Fig. 1: An "ordinary" circle centered in (0,0) with radius $$\pi/4$$ rendered as a kind of ellipse.

Fig. 2: A "limit case" image of a circle belonging to northern hemisphere, tangent to the equator, (almost) passing throughout North Pole, explaining the almost linear segment ranging approximately from $$-\pi/2$$ to $$\pi/2$$.

Remark 1: constraint (1) has been given in the same form by @blamocur.

Remark 2: formula (2) could have been obtained directly by using the spherical law of cosines..

Remark 3: Explicit equations of the circle can be found here.

• I have a little improved my presentation done yesterday (axes' ticks in radians, etc. and also Remark 3). Any comment ? Jan 7, 2022 at 11:10
• Sorry, I commented at a wrong place. Jan 7, 2022 at 11:44
• Sorry for the late replies, I'm a bit behind before being able to test the answers out. I will definitely check the answers and tag them :) Jan 7, 2022 at 12:16

Let $$a$$ be the axis of the circle passing through its center, and let $$\theta_0$$ be the angle of the radius (i.e. $$\text{radius} = \sin \theta_0$$ )

The $$a$$ axis has coordinates:

$$a = ( \sin \theta_a \cos \phi_a, \sin \theta_a \sin \phi_a, \cos \theta_a)$$

you have to find two orthogonal vectors that are orthogonal to $$a$$, and these can be chosen as follows:

$$u_1 = ( \cos \theta_a \cos \phi_a, \cos \theta_a \sin \phi_a , - \sin \theta_a )$$

$$u_2 = (- \sin \phi_a, \cos \phi_a , 0 )$$

The rectangular coordinates of points at the circular region boundary are given by (with respect to the basis $$[u_1, u_2, a]$$, utilizing the respective spherical coordinates) are:

$$(x', y', z') = ( \sin \theta_0 \cos \phi, \sin \theta_0 \sin \phi, \cos \theta_0 )$$

where $$0 \le \phi \le 2 \pi$$

now the world rectangular coordinates of the circular region boundary is

$$(x, y, z) = [u_1, u_2, a] (x', y', z') = x' u_1 + y' u_2 + z' a$$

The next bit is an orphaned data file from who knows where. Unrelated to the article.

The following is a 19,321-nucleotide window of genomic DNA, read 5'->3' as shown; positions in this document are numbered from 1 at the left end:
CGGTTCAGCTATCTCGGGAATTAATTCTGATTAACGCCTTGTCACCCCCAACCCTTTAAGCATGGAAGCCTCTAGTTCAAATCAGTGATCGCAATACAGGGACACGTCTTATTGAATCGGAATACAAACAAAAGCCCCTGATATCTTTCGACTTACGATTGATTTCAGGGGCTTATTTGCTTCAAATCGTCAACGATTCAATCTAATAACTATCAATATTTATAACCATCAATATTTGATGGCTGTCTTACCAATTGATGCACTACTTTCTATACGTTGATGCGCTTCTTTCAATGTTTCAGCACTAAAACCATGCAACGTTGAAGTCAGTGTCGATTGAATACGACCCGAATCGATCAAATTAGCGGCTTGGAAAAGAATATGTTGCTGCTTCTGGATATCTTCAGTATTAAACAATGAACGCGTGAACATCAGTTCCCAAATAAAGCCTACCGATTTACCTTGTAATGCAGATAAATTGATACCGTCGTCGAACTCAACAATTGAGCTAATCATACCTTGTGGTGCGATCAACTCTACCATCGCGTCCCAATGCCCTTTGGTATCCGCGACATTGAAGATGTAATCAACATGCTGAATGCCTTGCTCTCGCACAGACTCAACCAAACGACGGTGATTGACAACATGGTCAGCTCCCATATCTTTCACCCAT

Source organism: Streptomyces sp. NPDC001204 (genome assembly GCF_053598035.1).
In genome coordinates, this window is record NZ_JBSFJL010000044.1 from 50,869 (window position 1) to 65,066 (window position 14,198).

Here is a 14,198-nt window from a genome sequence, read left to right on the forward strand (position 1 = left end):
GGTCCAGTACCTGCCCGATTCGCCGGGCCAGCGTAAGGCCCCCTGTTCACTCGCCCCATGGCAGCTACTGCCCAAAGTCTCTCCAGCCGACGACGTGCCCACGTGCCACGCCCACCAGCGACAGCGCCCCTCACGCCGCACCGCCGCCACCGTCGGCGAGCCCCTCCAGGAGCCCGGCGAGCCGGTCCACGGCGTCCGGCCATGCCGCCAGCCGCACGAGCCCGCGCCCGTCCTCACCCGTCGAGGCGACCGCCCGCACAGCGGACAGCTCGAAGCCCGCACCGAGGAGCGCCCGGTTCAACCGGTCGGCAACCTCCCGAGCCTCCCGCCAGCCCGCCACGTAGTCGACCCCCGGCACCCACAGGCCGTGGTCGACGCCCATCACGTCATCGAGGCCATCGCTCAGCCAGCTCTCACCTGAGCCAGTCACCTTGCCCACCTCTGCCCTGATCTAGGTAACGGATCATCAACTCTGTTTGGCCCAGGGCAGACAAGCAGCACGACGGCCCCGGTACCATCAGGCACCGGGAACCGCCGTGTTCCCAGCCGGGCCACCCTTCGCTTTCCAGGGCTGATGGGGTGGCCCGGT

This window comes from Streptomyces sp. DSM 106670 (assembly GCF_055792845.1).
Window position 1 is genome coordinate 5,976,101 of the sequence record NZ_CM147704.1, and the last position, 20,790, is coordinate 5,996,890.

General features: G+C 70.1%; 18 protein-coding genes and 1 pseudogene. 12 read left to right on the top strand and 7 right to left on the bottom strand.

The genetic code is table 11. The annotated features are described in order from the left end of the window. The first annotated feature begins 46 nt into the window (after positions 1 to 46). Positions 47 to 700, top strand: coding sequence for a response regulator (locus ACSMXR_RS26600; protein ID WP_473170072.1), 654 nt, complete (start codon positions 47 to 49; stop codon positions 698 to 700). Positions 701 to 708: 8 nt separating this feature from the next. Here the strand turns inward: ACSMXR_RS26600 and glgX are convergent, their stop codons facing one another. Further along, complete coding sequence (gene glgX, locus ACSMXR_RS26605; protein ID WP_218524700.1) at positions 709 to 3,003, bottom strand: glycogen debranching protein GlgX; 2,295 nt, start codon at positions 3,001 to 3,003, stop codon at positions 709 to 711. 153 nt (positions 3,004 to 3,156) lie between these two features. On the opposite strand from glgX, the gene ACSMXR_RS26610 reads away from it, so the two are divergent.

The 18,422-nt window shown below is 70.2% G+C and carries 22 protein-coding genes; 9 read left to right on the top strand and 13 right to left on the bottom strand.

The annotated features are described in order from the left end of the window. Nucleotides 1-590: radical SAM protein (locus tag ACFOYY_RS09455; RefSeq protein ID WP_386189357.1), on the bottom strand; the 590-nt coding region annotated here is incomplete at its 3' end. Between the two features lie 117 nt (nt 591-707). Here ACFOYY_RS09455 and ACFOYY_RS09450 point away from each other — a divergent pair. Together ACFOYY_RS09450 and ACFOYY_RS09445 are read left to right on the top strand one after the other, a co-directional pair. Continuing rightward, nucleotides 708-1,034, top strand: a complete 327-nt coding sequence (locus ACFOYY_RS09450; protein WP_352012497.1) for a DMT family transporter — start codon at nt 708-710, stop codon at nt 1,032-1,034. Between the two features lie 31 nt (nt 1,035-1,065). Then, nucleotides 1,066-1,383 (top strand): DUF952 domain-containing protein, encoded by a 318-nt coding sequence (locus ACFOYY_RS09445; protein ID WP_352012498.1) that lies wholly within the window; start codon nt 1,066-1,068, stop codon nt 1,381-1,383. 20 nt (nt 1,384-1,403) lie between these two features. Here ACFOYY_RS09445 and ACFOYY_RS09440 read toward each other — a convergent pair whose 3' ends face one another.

once you've calculated $$(x, y, z)$$ , you can calculate the corresponding $$\theta, \phi$$ in the original world coordinates, as follows

$$\theta = \cos^{-1} (z)$$ and $$\phi = \text{atan2} (x, y)$$

By changing $$\phi$$ over $$[0, 2 \pi]$$ you get a closed curve in your image, that encloses all the pixels you want.

• Thank you this looks good. I guess I only have to divide up the range to get numerical results, but I'll test this out and mark the answer (prolly until tomorrow :) ). Thanks again! Jan 6, 2022 at 15:31
• You're welcome. My pleasure. Jan 6, 2022 at 15:41

Let's say you want a neighborhood of a point on a unit square given by angles $$\phi_0,\theta_0$$ and "angle-radius" $$\rho$$. We'll assume that the neighborhood does not contain the poles, i.e. $$\rho \leq \theta_0 \leq \pi$$. You neighborhood can then be described by this inequality:

$$\langle \mathbf v_{\phi_0,\theta_0} \cdot \mathbf v_{\phi,\theta} \rangle \geq \cos \rho$$

where $$\mathbf v_{\phi,\theta}$$ is the unit vector with spheric coordinates $$\phi,\theta$$, and $$\langle\cdot\rangle$$ denotes dot product. In practice you can scan all points in the $$[\phi_0-\rho, \phi_0+\rho] \times [\theta_0-\rho, \theta_0+\rho]$$ spheric rectangle and use the above inequality to check whether they belong to the circular area.

Alternately, you can use an equivalent inequality: $$||\mathbf v_{\phi,\theta}-\mathbf v_{\phi_0,\theta_0}||^2 \leq 4\sin^2 \frac{\rho}{2}$$

Any circle on a sphere can be obtained as the intersection with a plane. Hence in spherical coordinates, the constraint will be

$$a\cos\theta\sin\phi+b\sin\theta\sin\phi+c\cos\phi=d$$

where $$(a,b,c)$$ correspond to the normal vector and is also the coordinates of the given point. $$d$$ is the cosine of the aperture angle of the cone generated by the circle, the radius of which is the sine.

With the point given in spherical coordinates, $$\sin\Phi\cos(\theta-\Theta)\sin\phi+\cos\Phi\cos\phi=\sqrt{1-r^2}$$